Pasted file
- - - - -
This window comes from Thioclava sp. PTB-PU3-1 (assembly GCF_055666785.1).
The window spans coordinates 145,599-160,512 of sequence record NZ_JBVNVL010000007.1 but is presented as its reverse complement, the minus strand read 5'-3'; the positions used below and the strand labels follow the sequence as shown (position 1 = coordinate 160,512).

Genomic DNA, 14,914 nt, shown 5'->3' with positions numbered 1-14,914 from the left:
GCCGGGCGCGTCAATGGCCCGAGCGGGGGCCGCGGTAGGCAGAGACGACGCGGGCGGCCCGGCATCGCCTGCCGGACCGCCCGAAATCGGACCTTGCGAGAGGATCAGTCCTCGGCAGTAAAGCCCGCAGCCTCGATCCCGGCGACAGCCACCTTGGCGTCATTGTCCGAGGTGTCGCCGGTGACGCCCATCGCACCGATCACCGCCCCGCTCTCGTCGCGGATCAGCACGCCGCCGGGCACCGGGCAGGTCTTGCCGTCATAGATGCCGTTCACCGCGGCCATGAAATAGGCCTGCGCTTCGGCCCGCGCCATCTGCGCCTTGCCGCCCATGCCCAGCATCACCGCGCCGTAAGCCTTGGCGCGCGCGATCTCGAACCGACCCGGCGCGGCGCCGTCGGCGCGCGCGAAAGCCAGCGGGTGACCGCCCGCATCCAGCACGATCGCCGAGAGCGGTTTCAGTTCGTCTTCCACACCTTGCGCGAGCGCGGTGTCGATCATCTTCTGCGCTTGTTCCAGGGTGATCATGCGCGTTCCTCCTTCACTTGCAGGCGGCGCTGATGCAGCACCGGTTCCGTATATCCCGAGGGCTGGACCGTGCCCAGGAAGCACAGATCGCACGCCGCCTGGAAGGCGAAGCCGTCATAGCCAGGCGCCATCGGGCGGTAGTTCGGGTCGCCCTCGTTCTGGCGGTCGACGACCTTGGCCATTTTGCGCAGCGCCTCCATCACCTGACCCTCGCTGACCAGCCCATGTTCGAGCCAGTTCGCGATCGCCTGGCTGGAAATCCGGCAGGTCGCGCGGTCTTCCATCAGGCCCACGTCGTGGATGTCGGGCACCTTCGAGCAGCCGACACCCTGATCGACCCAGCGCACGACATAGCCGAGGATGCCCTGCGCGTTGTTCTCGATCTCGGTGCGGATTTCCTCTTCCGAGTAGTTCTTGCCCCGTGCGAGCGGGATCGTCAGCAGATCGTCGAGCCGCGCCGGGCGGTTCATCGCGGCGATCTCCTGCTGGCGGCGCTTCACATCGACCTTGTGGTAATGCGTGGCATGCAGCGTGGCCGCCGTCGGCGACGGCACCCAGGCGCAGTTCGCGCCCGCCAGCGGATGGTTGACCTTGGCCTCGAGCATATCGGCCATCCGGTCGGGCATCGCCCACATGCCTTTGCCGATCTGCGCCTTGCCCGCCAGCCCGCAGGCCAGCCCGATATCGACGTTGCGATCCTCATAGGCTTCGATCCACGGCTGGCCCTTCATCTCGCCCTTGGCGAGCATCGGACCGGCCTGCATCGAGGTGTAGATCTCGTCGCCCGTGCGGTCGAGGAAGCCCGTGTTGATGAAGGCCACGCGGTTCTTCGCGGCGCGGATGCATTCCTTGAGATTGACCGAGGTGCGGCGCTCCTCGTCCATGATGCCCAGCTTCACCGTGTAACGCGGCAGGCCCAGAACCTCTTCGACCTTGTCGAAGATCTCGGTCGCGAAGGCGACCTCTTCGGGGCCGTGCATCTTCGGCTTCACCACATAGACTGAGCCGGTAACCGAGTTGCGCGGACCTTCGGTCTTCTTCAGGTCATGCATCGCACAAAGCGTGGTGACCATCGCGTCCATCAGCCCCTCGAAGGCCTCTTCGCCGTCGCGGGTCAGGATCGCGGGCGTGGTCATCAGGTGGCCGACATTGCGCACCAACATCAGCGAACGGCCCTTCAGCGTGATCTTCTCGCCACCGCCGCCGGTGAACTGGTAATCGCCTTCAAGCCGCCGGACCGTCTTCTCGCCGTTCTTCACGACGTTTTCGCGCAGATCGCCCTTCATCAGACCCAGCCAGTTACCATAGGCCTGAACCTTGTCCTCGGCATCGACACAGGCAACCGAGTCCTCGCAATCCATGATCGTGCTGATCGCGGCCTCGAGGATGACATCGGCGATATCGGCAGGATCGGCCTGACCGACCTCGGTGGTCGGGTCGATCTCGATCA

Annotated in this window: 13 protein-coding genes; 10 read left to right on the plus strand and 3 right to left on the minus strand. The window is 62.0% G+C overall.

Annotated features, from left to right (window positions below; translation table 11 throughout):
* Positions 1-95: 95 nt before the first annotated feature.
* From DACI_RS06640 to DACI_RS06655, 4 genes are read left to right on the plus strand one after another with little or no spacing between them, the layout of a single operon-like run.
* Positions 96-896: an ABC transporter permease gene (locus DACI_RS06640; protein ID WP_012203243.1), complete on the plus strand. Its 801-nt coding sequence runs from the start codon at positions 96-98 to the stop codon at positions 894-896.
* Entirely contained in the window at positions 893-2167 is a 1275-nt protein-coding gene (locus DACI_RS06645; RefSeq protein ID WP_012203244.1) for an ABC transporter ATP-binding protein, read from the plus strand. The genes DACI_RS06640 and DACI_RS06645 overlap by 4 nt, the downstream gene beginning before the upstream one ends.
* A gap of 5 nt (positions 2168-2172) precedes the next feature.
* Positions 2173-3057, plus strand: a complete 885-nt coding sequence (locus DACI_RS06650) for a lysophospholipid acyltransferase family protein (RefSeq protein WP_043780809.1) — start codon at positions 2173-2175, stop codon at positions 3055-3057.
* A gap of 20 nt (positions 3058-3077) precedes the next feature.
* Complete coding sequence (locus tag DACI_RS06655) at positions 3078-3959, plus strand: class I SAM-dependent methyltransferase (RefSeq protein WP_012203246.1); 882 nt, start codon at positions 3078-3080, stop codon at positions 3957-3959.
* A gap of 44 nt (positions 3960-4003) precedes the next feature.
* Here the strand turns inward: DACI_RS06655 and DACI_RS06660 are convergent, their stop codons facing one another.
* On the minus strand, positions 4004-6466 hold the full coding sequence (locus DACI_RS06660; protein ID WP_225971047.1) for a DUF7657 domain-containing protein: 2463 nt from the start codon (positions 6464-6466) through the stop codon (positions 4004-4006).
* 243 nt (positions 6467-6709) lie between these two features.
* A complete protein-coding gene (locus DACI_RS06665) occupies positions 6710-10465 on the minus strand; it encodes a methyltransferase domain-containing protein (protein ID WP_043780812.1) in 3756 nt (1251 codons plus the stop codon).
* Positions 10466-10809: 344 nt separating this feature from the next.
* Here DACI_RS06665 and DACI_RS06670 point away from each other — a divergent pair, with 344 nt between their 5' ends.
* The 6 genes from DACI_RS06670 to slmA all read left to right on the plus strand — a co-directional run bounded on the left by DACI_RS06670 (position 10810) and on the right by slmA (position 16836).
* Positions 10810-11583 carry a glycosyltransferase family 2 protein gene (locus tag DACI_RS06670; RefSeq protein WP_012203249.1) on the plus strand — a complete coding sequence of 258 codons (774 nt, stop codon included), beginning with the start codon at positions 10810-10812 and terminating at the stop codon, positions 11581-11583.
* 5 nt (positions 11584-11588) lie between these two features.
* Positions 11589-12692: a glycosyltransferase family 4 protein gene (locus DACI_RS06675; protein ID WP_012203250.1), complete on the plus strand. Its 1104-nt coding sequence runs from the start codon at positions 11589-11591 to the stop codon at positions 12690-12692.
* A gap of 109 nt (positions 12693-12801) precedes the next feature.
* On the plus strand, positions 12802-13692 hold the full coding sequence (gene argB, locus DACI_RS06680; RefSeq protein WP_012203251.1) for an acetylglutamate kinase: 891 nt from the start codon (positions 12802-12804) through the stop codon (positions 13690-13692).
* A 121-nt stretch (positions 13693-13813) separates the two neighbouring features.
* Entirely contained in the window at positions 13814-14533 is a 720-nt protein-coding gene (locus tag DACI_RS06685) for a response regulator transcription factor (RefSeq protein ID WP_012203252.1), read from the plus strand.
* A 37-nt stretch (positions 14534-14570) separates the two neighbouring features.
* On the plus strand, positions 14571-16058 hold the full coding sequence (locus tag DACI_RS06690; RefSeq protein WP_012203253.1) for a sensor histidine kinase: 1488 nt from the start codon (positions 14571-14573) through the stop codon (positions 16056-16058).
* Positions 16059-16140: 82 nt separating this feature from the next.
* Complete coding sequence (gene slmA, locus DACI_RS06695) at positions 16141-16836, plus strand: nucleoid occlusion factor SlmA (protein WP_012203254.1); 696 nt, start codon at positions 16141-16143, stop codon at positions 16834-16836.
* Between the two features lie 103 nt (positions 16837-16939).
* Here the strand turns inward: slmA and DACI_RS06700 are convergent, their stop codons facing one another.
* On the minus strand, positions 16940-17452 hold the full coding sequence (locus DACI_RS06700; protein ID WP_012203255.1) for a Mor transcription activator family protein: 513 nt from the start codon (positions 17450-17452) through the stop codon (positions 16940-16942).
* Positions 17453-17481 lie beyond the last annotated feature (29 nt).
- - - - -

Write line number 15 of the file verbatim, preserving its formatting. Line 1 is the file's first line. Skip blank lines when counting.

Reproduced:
* A gap of 44 nt (positions 3960-4003) precedes the next feature.